Slow Shutter Makes Long Exposures Easy

ghost cabs
Took this within minutes of trying out Slow Shutter - and it was the DCist Photo of the Day!

I heard about Slow Shutter from James Campbell, an iPhoneographer who I’m pretty sure has every iPhone photo app ever created. I was fascinated by the blurry, abstract long exposures that he had created with it.

I have a “real” camera, a Canon DSLR, that I could use to get long exposures. I’ve done so before, but it’s always a bit of trial and error, since I don’t create long exposures that often.

Slow Shutter and it's rather cryptic controls
Slow Shutter and it's rather cryptic controls

Slow Shutter has enabled me to get long exposures just with a click – the app is that easy. I downloaded it, played it with a bit (the controls are little cryptic), then went out into the street. I wanted a photo of cabs going by.

But the cabs weren’t going fast enough – they didn’t have the long lines I wanted. So, I went to another corner and waited for the stoplight to change. Taxis took off and I got my shot.

I ran the photo through Slow Shutter, adjusting the “freeze” until it was dreamy, blurry and ghostlike while still retaining enough of the scene to make it identifiable.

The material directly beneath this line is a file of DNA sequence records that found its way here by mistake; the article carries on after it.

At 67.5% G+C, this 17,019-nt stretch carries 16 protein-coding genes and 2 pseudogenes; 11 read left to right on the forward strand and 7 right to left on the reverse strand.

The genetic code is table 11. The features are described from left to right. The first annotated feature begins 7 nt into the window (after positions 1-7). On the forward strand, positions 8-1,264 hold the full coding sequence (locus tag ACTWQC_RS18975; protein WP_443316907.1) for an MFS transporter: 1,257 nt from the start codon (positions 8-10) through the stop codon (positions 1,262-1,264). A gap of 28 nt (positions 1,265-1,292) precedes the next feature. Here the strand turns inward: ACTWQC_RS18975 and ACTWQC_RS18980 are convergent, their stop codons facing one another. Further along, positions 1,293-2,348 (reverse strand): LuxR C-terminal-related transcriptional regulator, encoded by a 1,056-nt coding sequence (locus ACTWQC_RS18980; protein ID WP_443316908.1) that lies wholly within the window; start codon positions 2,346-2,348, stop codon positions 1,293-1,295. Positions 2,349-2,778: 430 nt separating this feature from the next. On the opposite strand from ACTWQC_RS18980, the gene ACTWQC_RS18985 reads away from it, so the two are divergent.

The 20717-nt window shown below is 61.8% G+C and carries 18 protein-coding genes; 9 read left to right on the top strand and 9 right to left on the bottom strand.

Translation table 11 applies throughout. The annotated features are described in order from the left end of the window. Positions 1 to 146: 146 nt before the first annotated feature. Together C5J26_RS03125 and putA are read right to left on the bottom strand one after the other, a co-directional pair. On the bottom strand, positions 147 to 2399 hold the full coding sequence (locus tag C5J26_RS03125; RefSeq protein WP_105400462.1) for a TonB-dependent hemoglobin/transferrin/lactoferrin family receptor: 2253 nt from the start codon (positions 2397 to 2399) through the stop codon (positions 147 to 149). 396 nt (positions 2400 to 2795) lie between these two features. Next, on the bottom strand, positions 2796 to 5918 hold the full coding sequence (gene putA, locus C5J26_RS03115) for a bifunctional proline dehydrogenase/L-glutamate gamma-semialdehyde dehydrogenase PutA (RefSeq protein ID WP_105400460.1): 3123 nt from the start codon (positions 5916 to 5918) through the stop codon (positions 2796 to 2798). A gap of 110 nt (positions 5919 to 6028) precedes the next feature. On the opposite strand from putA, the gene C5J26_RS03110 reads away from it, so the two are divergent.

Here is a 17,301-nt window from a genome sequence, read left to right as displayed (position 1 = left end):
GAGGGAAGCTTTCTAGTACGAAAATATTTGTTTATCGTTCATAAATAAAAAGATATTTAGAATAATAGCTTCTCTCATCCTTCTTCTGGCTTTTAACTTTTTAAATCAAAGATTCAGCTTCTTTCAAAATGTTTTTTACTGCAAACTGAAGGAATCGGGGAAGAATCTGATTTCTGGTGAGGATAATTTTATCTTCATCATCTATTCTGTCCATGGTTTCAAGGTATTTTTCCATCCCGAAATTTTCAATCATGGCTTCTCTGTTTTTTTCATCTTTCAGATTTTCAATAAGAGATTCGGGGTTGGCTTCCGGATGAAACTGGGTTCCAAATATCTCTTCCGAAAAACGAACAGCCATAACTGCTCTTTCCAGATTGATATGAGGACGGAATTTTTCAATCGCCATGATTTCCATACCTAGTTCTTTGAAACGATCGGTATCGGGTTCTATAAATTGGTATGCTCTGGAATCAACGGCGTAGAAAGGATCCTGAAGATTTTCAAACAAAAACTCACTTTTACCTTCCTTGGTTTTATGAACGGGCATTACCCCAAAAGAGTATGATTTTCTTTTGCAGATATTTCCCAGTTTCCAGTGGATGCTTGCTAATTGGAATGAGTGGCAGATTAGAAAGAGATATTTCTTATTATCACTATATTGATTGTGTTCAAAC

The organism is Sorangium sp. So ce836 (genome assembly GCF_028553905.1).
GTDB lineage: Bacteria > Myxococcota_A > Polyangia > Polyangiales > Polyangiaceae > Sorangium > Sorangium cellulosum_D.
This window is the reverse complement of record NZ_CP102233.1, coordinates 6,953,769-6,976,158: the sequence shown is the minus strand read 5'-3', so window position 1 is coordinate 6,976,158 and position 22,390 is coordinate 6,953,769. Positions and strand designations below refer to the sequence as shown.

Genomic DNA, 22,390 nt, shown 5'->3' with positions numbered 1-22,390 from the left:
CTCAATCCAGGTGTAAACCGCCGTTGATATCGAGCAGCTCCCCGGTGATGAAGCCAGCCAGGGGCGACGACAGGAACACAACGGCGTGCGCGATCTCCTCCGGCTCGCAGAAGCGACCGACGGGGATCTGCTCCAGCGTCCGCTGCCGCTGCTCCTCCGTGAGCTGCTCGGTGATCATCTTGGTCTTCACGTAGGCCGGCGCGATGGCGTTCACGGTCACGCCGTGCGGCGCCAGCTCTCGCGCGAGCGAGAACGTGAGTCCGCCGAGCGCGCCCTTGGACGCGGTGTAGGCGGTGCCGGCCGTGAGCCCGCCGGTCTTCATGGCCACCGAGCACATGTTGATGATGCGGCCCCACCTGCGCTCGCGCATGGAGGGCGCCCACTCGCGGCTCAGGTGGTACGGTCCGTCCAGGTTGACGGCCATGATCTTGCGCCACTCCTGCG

Then I used Instagram (best iPhone photo app ever) to crop it to a square, Polaroid format using the X-Pro II filter. The filter also vignetted the photo, something I always like.

Slow Shutter preferences
You can do a lot with these Slow Shutter preferences.

My dreamy cab shot made the DCist Photo of the Day. It’s one of those common urban scenes but with a slightly different, mysterious perspective.

Some photographers might look at Slow Shutter and say, “That’s cheating.”

My knowledge of f-stops and exposure times is, at best, limited. Just a few years ago you’d need fancy equipment, technical knowhow and darkroom experience to get such a shot. Now it can be done with just a click.

But what can’t be duplicated by technology is a good eye. Apps like Slow Shutter just make it easier for photographers to achieve their vision.

And like a good iPhone app, it’s also a lot of fun.

Art, Food and Protest: My Year in Photos

A ship in harbor is safe — but that is not what ships are built for.
– John A. Shedd

2011 was the year I decided that a camera in a bag was a dead camera. Our photographic tools (DSLRs, point-and-shoots, iPhones) are designed to be used. That’s where they’re built for.

I’m also fortunate/cursed to live in interesting times, as protests descend upon Washington. I know the city well and can get just about anywhere quickly by walking or biking.

So, I decided that I would use my Canon T2i and iPhone 4 to document political protests, art events, food and just interesting things I saw in the city.


One of my favorite photos of the year was from an OccupyDC protest:

hippie star Continue reading “Art, Food and Protest: My Year in Photos”

First Place in the Fotoweek Mobile Phone Image Contest

I recently won first place in the Fotoweek Mobile Phone Image Contest. Here’s how I came up with the winning photo.

The theme of the competition was “Fotoweek Through the Mobile Lens”: